Webinar: Intergenerational Solutions to Combatting Ageism Across the Lifespan

Generations United hosted this webinar on April 24, 2024 to kick off Global Intergenerational Week

Ageism is detrimental to our health and well-being and costs billions. Intergenerational initiatives that promote engagement and intentionally focus on developing authentic relationships between people of different ages offer great promise for addressing ageism. People of all ages report feelings of happiness, belonging, purpose, and well-being after participating in intergenerational activities.

During this 1-hour webinar, we kicked off our celebration of Global Intergenerational Week and learned about the World Health Organization’s Global Campaign to Combat Ageism and their guide Connecting Generations: Planning and Implementing Interventions for Intergenerational Contact. We heard from a panel of experts sharing how intergenerational initiatives are working to combat ageism.


  • Donna Butts, Generations United
  • Stephanie de Chassy, MBA, HelpAge International and World Health Organization
  • Jeremy Holloway, PhD, University of North Dakota and Tellegacy
  • Marlane Krasovitsky, PhD, World Health Organization’s Global Campaign to Combat Ageism
  • Alexander Santiago-Jirau, MA, New York Theatre Workshop
  • Cliff Whetung, PhD, New York University

This webinar will be recorded and shared with everyone who registers for this event.

Learn more about our presenters:

Stephanie de Chassy is currently an independent consultant based in the UK, working primarily with HelpAge International as a Voice Advisor and WHO as a Voice and Meaningful Engagement consultant. Part of her scope of work includes documenting practices and supporting small pilots on intergenerational approaches in various countries. She has a Masters of Business Administration from the American Graduate School of International Management in Phoenix, Arizona, and a Marketing degree from École Supérieure de Commerce de Toulouse, in France. She combines her private sector experience in telecommunications and financial services in France then in the USA, with 16 years in the international development sector. After working in Washington DC for 15 years, she spent two years in Orissa, India as an Organisational Development advisor for a small grassroots organisation, then consulted for the World Bank in South Asia before moving to Oxford to join Oxfam for 10 years in various leadership roles on governance, active citizenship, gender justice and fiscal justice. Her expertise includes strategic planning, programme and team management, and facilitation of business processes and organisational change. She is passionate about citizen involvement in decision-making processes, and in particular that of young people.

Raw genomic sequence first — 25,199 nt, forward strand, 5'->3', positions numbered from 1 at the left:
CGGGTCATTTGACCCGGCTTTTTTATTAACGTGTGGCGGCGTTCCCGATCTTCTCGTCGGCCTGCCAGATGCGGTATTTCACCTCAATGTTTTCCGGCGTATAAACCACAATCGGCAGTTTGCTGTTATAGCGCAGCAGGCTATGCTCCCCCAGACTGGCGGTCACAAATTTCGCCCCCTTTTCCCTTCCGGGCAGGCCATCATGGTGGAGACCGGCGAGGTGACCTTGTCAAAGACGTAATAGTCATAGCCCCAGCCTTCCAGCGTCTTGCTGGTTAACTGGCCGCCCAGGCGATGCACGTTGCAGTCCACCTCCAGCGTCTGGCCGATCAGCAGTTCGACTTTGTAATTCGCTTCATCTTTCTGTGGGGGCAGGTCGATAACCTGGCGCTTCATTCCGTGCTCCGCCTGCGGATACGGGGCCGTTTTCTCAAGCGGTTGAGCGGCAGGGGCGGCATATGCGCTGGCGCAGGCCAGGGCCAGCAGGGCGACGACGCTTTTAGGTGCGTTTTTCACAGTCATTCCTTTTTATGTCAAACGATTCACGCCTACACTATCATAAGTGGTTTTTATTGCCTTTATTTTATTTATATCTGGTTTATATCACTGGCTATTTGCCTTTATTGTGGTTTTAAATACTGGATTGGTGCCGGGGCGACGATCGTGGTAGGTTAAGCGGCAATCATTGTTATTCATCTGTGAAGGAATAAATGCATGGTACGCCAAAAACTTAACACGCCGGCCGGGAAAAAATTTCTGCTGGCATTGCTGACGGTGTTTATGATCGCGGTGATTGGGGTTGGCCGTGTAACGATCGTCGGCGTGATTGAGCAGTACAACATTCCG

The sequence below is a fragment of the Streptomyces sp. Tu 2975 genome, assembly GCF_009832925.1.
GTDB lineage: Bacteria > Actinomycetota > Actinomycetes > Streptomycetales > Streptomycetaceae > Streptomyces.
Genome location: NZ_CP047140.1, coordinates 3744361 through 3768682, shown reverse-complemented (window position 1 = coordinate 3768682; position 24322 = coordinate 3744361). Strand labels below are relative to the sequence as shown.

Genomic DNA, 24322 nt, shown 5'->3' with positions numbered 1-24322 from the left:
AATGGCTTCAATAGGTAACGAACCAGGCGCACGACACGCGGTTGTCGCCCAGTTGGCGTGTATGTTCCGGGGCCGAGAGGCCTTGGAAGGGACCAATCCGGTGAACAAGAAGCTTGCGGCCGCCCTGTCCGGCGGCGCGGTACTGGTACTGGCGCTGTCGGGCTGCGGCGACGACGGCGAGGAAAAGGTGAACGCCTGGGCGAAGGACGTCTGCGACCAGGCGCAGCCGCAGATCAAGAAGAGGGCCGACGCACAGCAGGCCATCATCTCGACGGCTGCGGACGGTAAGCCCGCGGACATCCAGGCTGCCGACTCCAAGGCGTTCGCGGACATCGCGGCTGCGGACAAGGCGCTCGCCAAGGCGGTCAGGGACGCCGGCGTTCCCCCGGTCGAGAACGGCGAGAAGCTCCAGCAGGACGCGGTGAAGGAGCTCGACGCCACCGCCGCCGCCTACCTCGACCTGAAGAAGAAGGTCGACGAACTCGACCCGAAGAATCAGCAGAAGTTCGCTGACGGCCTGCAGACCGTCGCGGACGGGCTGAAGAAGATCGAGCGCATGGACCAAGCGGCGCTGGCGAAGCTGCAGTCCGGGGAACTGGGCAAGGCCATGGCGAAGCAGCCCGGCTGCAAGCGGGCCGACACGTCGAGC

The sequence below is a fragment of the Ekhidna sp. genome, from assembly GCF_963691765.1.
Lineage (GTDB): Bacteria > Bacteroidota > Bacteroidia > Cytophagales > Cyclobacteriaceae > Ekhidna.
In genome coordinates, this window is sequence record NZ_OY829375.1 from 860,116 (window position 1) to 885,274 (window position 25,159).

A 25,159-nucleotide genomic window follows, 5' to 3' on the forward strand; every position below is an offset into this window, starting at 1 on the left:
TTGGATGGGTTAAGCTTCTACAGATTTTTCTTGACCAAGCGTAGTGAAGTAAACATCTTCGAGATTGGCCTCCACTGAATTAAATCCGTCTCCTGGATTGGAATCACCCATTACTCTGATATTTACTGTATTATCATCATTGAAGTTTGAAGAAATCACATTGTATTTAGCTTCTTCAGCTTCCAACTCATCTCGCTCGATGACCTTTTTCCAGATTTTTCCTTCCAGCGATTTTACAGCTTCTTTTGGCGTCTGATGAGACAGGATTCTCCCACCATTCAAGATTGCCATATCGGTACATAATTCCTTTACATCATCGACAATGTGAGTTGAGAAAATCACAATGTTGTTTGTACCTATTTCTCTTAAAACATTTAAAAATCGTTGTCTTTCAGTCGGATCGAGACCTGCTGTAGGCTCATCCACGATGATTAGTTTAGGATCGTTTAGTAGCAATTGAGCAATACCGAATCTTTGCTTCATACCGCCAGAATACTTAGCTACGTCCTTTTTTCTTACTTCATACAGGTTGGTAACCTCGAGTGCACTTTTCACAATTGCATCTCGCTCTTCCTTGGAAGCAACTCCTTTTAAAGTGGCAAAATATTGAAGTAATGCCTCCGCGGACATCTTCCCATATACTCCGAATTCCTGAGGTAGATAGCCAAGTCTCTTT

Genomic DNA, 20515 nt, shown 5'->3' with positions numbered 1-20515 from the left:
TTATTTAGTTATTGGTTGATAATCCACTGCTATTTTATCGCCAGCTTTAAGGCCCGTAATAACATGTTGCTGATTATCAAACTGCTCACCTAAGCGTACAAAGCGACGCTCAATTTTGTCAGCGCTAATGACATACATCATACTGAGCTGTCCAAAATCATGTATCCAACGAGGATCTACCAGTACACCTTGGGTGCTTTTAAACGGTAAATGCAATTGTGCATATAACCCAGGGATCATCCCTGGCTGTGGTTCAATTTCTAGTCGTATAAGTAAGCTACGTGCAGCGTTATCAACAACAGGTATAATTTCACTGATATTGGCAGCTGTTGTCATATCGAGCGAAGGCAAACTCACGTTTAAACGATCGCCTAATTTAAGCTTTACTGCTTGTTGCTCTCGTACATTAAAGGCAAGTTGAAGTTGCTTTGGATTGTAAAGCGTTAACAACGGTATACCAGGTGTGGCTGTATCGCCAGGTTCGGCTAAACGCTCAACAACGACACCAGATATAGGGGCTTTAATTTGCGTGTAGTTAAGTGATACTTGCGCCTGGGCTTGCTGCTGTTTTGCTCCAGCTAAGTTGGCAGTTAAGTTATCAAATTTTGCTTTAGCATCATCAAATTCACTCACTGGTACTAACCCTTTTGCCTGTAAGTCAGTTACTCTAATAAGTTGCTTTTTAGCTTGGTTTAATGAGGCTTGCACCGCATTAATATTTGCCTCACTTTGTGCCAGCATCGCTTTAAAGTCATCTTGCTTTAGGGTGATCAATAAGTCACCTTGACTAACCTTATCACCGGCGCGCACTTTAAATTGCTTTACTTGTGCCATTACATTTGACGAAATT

Dr. Jeremy Holloway is a Geriatric Professor & Director of Geriatric Education at the University of North Dakota. The focus of his research is concentrated on the social determinants of health, specifically self-efficacy, connectedness, and resiliency of individuals, specifically older adults. Dr. Holloway is exploring a curriculum focused on intergenerational programs that include growth mindset, reminiscence therapy, mindfulness, guided imagery, and S.M.A.R.T. goal-setting practices to nourish internal qualities and self-agency of older adults. These best practices address needs related to loneliness and isolation of older adults. Dr. Holloway also presents and facilitates workshops on best practices for diversity, equity, and inclusion within educational facilities and professional organizations.